Trade will be at the forefront of many leaders' minds this quarter as a new U.S. administration settles into the White House. Uncertainty surrounding the White House's intentions will linger, prompting the United States' biggest trade partners to look for new economic relationships elsewhere. Some will leverage security cooperation and promises of investment to get on Washington's good side -- or, at the very least, to try to fend off its punitive action.
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AssessmentsMar 28, 2017 | 09:00 GMT
In January, conflict almost erupted in the Balkans after the Kosovar government dispatched special police forces to stop a Serbian train headed into Kosovo's majority-Serb northern territory, emblazoned with the slogan "Kosovo is Serbia" in 21 languages.
Russia Stirs the Hornet's Nest
Today, as the European Union's divisions deepen and uncertainty prevails among NATO, Moscow has turned its focus to the Balkans once more. The region's stability has been such a hot topic in Russian President Vladimir Putin's meetings with the Kremlin Security Council this year that the council's chief even said it was a top priority for Moscow. Incidents of Russia's meddling in the Balkans have been on the rise, meanwhile, raising questions about whether it will the next theater in Moscow's struggle against Western power and unity. After all, stoking tensions in Serbia, Montenegro, Bosnia-Herzegovina and Macedonia offers the Russian government a convenient means to increase its influence and further distract the West.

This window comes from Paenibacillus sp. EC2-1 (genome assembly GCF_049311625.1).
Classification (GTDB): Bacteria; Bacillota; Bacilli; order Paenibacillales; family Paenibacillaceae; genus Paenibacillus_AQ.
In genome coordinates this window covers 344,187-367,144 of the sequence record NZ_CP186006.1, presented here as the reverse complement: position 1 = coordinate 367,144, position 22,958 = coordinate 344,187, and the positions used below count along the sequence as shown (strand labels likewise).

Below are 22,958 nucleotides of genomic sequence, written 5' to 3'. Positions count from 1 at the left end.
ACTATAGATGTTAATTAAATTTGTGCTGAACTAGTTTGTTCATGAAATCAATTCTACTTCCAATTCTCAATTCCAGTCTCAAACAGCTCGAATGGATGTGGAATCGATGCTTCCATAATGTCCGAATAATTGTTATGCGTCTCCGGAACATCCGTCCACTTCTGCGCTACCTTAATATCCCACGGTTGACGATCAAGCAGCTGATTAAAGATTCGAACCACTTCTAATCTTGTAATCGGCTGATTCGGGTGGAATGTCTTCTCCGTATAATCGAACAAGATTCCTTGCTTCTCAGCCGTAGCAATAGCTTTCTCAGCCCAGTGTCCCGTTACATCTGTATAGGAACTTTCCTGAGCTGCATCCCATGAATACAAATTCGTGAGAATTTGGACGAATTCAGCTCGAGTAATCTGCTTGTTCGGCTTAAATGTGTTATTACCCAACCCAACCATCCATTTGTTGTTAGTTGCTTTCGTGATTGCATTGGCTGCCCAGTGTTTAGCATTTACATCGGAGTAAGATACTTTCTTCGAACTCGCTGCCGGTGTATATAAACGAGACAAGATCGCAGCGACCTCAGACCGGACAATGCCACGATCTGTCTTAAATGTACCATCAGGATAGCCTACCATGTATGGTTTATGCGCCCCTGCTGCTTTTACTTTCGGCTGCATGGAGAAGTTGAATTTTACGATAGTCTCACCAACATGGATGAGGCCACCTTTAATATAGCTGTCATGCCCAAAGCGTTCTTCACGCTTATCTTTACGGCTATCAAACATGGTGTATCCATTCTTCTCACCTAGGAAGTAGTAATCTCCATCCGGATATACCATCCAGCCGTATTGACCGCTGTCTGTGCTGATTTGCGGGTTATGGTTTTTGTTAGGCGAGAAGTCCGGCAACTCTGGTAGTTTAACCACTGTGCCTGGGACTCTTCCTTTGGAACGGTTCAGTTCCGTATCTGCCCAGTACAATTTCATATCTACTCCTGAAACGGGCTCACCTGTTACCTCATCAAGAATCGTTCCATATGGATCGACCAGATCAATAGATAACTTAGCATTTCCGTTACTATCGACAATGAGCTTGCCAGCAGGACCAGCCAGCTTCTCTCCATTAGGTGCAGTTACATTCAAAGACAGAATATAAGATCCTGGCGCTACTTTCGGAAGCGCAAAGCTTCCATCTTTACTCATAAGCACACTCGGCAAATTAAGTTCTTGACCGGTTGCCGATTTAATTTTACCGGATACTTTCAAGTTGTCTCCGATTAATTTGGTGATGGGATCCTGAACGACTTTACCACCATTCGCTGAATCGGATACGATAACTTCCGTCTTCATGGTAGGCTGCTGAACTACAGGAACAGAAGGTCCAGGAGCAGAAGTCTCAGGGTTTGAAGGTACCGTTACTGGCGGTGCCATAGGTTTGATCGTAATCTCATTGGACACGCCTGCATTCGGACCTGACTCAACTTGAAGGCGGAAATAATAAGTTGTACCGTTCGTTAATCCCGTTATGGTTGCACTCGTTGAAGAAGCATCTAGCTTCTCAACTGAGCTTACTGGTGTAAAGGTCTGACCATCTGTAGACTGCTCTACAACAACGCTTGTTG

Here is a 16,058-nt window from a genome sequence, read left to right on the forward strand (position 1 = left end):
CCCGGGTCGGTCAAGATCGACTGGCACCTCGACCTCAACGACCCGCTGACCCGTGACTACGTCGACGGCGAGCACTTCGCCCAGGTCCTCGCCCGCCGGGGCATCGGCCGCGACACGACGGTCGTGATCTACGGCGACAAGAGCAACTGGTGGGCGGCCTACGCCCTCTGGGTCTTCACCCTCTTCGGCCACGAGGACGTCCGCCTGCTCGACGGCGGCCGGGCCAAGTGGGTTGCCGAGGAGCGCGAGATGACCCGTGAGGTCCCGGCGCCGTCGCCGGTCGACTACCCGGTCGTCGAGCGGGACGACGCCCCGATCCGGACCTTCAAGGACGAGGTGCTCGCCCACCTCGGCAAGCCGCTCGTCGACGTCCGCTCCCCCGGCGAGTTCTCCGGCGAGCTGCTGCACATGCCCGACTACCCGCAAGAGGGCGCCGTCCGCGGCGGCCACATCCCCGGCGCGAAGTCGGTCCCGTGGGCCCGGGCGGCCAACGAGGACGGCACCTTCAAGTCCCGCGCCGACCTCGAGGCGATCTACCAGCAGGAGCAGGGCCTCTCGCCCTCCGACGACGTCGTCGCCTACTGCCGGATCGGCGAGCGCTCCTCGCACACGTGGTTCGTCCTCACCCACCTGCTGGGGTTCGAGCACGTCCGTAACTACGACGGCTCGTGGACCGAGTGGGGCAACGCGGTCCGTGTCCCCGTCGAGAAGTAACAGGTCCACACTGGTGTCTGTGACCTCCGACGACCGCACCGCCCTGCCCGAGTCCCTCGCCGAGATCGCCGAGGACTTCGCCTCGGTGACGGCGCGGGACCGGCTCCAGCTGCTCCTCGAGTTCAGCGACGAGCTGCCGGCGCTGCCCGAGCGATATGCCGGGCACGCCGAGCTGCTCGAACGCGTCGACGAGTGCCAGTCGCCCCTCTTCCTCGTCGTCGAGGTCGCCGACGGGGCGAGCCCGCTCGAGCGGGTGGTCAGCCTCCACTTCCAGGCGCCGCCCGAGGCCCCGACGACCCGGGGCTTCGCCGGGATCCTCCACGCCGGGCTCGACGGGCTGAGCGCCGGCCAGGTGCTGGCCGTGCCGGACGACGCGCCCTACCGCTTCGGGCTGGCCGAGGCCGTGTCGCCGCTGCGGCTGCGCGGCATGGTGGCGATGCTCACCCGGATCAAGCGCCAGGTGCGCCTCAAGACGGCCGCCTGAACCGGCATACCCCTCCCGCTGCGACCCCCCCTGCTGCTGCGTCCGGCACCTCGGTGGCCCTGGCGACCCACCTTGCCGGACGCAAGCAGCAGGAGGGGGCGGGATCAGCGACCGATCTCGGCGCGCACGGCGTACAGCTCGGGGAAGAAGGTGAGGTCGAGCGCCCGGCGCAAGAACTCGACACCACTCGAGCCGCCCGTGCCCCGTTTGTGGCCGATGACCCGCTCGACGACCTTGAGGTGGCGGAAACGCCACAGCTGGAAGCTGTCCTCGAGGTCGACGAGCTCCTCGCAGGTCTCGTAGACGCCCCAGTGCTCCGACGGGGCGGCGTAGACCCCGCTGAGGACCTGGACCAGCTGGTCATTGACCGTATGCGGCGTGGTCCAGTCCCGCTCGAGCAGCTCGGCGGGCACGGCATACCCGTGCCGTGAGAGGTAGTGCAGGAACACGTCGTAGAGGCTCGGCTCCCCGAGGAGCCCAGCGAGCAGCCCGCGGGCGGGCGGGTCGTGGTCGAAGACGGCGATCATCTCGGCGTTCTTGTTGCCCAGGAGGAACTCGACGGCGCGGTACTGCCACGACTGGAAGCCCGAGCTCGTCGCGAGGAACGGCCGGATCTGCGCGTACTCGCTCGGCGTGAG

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Quarterly ForecastsOct 10, 2016 | 00:09 GMT
If the study of geopolitics focuses on the structural forces shaping the international system, then domestic elections only rarely matter. Leaders tend to bend to their environment, not the other way around. And yet in the final months of 2016 the United States, still the world's only superpower, will choose a president in an election that will shape U.S. foreign policy more than usual.
2016 Fourth-Quarter Forecast
If the study of geopolitics focuses on the structural forces shaping the international system, then domestic elections only rarely matter. Leaders tend to bend to their environment, not the other way around. And yet in the final months of 2016 the United States, still the world's only superpower, will choose a president in an election that will shape U.S. foreign policy more than usual.